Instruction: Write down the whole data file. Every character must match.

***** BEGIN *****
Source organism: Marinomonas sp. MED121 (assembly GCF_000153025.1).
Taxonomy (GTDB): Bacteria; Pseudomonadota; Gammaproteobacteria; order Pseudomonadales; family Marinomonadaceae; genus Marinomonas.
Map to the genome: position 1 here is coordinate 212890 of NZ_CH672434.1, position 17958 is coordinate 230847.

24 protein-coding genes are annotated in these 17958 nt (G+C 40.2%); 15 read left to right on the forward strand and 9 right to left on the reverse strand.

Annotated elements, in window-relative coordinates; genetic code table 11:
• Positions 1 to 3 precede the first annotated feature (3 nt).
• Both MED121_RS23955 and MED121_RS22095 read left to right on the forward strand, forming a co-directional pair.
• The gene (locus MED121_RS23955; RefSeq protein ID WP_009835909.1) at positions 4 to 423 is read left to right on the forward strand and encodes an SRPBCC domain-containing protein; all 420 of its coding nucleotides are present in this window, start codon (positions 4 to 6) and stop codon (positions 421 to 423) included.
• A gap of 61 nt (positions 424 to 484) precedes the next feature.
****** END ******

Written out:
Source organism: Marinomonas sp. MED121 (assembly GCF_000153025.1).
Taxonomy (GTDB): Bacteria; Pseudomonadota; Gammaproteobacteria; order Pseudomonadales; family Marinomonadaceae; genus Marinomonas.
Map to the genome: position 1 here is coordinate 212890 of NZ_CH672434.1, position 17958 is coordinate 230847.

24 protein-coding genes are annotated in these 17958 nt (G+C 40.2%); 15 read left to right on the forward strand and 9 right to left on the reverse strand.

Annotated elements, in window-relative coordinates; genetic code table 11:
• Positions 1 to 3 precede the first annotated feature (3 nt).
• Both MED121_RS23955 and MED121_RS22095 read left to right on the forward strand, forming a co-directional pair.
• The gene (locus MED121_RS23955; RefSeq protein ID WP_009835909.1) at positions 4 to 423 is read left to right on the forward strand and encodes an SRPBCC domain-containing protein; all 420 of its coding nucleotides are present in this window, start codon (positions 4 to 6) and stop codon (positions 421 to 423) included.
• A gap of 61 nt (positions 424 to 484) precedes the next feature.